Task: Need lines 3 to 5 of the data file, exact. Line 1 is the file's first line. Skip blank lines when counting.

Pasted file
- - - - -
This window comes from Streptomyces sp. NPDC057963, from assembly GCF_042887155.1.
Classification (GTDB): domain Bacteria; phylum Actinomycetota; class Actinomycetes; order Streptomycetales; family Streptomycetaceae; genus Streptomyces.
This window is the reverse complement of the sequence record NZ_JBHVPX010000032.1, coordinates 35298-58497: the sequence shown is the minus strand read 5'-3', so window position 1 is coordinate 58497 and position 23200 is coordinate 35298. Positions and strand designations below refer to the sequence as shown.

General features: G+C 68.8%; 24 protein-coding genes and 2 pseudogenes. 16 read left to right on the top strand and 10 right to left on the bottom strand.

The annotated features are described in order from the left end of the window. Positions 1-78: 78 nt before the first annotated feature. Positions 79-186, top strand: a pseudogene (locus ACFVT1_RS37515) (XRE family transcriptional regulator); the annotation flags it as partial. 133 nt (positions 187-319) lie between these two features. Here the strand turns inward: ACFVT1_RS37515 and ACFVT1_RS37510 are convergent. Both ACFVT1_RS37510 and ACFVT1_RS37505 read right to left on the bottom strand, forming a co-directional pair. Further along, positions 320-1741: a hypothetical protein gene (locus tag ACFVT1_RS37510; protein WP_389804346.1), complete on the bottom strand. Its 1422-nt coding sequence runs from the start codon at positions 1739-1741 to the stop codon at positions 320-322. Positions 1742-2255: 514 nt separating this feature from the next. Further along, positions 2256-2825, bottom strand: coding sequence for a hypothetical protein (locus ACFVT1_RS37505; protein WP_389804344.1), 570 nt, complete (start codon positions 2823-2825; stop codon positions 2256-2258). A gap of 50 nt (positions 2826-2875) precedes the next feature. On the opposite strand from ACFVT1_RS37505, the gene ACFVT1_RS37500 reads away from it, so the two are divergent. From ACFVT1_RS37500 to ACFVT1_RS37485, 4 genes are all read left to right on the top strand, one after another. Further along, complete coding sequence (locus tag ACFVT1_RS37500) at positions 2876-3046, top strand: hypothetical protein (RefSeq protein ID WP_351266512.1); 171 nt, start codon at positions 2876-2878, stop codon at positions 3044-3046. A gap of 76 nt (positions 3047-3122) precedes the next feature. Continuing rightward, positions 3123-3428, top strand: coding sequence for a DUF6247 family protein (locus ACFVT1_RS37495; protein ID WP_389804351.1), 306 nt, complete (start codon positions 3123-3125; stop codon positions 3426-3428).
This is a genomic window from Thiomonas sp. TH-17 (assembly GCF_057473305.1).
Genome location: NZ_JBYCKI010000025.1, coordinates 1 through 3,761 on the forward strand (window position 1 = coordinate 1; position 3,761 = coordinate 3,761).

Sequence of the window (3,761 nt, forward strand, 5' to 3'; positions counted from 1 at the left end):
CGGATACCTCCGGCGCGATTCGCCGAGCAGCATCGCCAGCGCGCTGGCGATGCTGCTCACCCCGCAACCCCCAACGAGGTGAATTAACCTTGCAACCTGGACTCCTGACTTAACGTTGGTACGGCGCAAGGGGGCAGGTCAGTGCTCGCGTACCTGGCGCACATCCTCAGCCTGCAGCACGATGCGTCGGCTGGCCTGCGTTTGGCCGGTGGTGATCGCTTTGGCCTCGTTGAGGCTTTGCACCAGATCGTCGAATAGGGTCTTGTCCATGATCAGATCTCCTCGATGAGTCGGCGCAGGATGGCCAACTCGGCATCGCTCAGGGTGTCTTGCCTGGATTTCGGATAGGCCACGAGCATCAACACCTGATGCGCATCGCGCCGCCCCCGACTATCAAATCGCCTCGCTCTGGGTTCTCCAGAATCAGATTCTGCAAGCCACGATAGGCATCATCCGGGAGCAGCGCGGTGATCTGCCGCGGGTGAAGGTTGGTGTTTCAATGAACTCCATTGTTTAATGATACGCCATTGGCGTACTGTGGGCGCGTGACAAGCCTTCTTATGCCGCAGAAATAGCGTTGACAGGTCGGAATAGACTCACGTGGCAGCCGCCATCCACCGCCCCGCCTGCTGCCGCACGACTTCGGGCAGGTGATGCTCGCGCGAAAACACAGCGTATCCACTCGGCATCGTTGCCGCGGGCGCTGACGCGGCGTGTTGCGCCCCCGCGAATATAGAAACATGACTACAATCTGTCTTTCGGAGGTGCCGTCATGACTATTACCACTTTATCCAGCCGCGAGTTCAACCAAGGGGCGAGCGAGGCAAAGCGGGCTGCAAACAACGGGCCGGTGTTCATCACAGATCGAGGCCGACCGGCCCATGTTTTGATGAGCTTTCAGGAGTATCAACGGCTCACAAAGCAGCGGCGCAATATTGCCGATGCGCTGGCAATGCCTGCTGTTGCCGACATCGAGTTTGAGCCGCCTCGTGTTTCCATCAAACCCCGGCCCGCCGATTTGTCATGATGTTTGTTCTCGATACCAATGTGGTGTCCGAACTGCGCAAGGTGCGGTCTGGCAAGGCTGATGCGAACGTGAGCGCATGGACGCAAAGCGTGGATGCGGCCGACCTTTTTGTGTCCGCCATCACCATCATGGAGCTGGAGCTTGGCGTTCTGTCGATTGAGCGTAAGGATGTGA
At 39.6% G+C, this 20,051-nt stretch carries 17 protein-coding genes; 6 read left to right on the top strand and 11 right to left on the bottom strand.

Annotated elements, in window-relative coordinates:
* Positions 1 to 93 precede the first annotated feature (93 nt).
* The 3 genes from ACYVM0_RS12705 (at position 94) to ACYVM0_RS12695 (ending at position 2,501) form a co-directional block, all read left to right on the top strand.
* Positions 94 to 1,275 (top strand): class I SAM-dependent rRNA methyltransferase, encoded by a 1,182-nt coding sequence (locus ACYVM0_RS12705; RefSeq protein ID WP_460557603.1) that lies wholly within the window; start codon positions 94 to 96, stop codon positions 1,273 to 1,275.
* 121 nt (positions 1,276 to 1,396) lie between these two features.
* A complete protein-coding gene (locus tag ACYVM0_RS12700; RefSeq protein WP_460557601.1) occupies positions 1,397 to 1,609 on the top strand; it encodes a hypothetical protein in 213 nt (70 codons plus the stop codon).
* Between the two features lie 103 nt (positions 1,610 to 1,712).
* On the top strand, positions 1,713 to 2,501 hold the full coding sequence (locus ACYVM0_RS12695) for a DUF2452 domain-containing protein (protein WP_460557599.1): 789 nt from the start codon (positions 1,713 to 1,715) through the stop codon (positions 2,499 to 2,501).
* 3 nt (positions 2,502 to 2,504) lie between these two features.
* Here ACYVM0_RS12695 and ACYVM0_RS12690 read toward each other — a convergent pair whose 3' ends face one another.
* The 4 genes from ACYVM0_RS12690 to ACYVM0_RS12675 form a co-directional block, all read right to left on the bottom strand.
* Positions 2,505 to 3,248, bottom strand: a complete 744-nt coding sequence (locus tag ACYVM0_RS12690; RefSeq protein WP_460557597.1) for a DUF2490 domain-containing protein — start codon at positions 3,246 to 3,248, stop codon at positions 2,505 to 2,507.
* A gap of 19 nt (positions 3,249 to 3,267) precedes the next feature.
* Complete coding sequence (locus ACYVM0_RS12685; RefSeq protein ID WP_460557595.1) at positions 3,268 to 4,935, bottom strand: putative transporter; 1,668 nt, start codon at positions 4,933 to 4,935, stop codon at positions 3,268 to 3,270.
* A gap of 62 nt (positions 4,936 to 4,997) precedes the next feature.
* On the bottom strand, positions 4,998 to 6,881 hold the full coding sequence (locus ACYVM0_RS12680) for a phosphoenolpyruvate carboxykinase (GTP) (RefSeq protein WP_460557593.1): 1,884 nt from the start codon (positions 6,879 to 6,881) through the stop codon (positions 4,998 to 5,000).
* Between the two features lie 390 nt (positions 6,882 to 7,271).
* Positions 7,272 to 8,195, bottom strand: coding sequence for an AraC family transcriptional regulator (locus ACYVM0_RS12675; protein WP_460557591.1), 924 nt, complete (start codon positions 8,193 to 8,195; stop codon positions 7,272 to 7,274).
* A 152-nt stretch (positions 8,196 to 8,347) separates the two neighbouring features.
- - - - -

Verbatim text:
This window is the reverse complement of the sequence record NZ_JBHVPX010000032.1, coordinates 35298-58497: the sequence shown is the minus strand read 5'-3', so window position 1 is coordinate 58497 and position 23200 is coordinate 35298. Positions and strand designations below refer to the sequence as shown.

General features: G+C 68.8%; 24 protein-coding genes and 2 pseudogenes. 16 read left to right on the top strand and 10 right to left on the bottom strand.

The annotated features are described in order from the left end of the window. Positions 1-78: 78 nt before the first annotated feature. Positions 79-186, top strand: a pseudogene (locus ACFVT1_RS37515) (XRE family transcriptional regulator); the annotation flags it as partial. 133 nt (positions 187-319) lie between these two features. Here the strand turns inward: ACFVT1_RS37515 and ACFVT1_RS37510 are convergent. Both ACFVT1_RS37510 and ACFVT1_RS37505 read right to left on the bottom strand, forming a co-directional pair. Further along, positions 320-1741: a hypothetical protein gene (locus tag ACFVT1_RS37510; protein WP_389804346.1), complete on the bottom strand. Its 1422-nt coding sequence runs from the start codon at positions 1739-1741 to the stop codon at positions 320-322. Positions 1742-2255: 514 nt separating this feature from the next. Further along, positions 2256-2825, bottom strand: coding sequence for a hypothetical protein (locus ACFVT1_RS37505; protein WP_389804344.1), 570 nt, complete (start codon positions 2823-2825; stop codon positions 2256-2258). A gap of 50 nt (positions 2826-2875) precedes the next feature. On the opposite strand from ACFVT1_RS37505, the gene ACFVT1_RS37500 reads away from it, so the two are divergent. From ACFVT1_RS37500 to ACFVT1_RS37485, 4 genes are all read left to right on the top strand, one after another. Further along, complete coding sequence (locus tag ACFVT1_RS37500) at positions 2876-3046, top strand: hypothetical protein (RefSeq protein ID WP_351266512.1); 171 nt, start codon at positions 2876-2878, stop codon at positions 3044-3046. A gap of 76 nt (positions 3047-3122) precedes the next feature. Continuing rightward, positions 3123-3428, top strand: coding sequence for a DUF6247 family protein (locus ACFVT1_RS37495; protein ID WP_389804351.1), 306 nt, complete (start codon positions 3123-3125; stop codon positions 3426-3428).